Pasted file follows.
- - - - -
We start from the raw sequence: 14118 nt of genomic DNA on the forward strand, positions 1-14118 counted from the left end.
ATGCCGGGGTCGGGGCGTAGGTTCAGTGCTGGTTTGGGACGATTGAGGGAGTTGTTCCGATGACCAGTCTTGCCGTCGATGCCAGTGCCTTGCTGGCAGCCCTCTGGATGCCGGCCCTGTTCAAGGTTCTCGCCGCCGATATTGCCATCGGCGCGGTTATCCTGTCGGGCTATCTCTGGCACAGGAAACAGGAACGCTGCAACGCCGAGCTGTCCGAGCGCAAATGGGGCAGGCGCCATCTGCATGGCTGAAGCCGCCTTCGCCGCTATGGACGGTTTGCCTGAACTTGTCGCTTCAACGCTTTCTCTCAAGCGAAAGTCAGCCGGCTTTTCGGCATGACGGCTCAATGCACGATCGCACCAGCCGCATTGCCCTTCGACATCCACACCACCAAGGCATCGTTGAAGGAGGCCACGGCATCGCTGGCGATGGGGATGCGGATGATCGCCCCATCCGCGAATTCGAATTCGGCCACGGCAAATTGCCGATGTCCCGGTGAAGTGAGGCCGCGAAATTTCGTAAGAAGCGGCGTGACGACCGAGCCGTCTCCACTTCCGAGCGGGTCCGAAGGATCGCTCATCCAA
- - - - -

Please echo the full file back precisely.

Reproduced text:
We start from the raw sequence: 14118 nt of genomic DNA on the forward strand, positions 1-14118 counted from the left end.
ATGCCGGGGTCGGGGCGTAGGTTCAGTGCTGGTTTGGGACGATTGAGGGAGTTGTTCCGATGACCAGTCTTGCCGTCGATGCCAGTGCCTTGCTGGCAGCCCTCTGGATGCCGGCCCTGTTCAAGGTTCTCGCCGCCGATATTGCCATCGGCGCGGTTATCCTGTCGGGCTATCTCTGGCACAGGAAACAGGAACGCTGCAACGCCGAGCTGTCCGAGCGCAAATGGGGCAGGCGCCATCTGCATGGCTGAAGCCGCCTTCGCCGCTATGGACGGTTTGCCTGAACTTGTCGCTTCAACGCTTTCTCTCAAGCGAAAGTCAGCCGGCTTTTCGGCATGACGGCTCAATGCACGATCGCACCAGCCGCATTGCCCTTCGACATCCACACCACCAAGGCATCGTTGAAGGAGGCCACGGCATCGCTGGCGATGGGGATGCGGATGATCGCCCCATCCGCGAATTCGAATTCGGCCACGGCAAATTGCCGATGTCCCGGTGAAGTGAGGCCGCGAAATTTCGTAAGAAGCGGCGTGACGACCGAGCCGTCTCCACTTCCGAGCGGGTCCGAAGGATCGCTCATCCAA